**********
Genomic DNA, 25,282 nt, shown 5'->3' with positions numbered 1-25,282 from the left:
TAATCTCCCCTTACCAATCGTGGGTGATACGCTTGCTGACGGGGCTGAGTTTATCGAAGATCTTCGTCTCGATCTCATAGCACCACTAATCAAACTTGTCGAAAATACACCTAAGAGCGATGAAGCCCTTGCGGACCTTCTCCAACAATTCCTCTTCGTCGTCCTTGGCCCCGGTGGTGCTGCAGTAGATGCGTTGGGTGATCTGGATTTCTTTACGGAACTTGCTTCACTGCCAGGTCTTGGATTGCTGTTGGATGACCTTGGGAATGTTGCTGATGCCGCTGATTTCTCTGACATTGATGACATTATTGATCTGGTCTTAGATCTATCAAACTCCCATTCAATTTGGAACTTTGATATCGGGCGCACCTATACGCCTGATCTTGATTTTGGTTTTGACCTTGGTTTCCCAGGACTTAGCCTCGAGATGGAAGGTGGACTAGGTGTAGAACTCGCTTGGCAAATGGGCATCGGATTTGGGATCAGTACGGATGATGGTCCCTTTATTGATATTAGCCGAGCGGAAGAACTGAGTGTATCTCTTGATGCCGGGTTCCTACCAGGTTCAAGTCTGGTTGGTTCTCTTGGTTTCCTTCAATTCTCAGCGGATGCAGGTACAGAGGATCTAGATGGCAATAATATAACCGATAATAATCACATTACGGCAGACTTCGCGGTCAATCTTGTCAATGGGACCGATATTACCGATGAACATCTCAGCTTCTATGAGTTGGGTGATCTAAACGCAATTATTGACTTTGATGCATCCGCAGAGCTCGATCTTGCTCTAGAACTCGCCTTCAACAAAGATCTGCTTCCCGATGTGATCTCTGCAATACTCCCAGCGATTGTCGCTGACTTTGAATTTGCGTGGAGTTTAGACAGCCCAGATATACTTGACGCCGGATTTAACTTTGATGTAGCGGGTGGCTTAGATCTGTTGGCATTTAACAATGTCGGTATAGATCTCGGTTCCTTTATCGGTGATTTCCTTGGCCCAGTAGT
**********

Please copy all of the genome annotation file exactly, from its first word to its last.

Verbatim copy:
Genomic DNA, 25,282 nt, shown 5'->3' with positions numbered 1-25,282 from the left:
TAATCTCCCCTTACCAATCGTGGGTGATACGCTTGCTGACGGGGCTGAGTTTATCGAAGATCTTCGTCTCGATCTCATAGCACCACTAATCAAACTTGTCGAAAATACACCTAAGAGCGATGAAGCCCTTGCGGACCTTCTCCAACAATTCCTCTTCGTCGTCCTTGGCCCCGGTGGTGCTGCAGTAGATGCGTTGGGTGATCTGGATTTCTTTACGGAACTTGCTTCACTGCCAGGTCTTGGATTGCTGTTGGATGACCTTGGGAATGTTGCTGATGCCGCTGATTTCTCTGACATTGATGACATTATTGATCTGGTCTTAGATCTATCAAACTCCCATTCAATTTGGAACTTTGATATCGGGCGCACCTATACGCCTGATCTTGATTTTGGTTTTGACCTTGGTTTCCCAGGACTTAGCCTCGAGATGGAAGGTGGACTAGGTGTAGAACTCGCTTGGCAAATGGGCATCGGATTTGGGATCAGTACGGATGATGGTCCCTTTATTGATATTAGCCGAGCGGAAGAACTGAGTGTATCTCTTGATGCCGGGTTCCTACCAGGTTCAAGTCTGGTTGGTTCTCTTGGTTTCCTTCAATTCTCAGCGGATGCAGGTACAGAGGATCTAGATGGCAATAATATAACCGATAATAATCACATTACGGCAGACTTCGCGGTCAATCTTGTCAATGGGACCGATATTACCGATGAACATCTCAGCTTCTATGAGTTGGGTGATCTAAACGCAATTATTGACTTTGATGCATCCGCAGAGCTCGATCTTGCTCTAGAACTCGCCTTCAACAAAGATCTGCTTCCCGATGTGATCTCTGCAATACTCCCAGCGATTGTCGCTGACTTTGAATTTGCGTGGAGTTTAGACAGCCCAGATATACTTGACGCCGGATTTAACTTTGATGTAGCGGGTGGCTTAGATCTGTTGGCATTTAACAATGTCGGTATAGATCTCGGTTCCTTTATCGGTGATTTCCTTGGCCCAGTAGT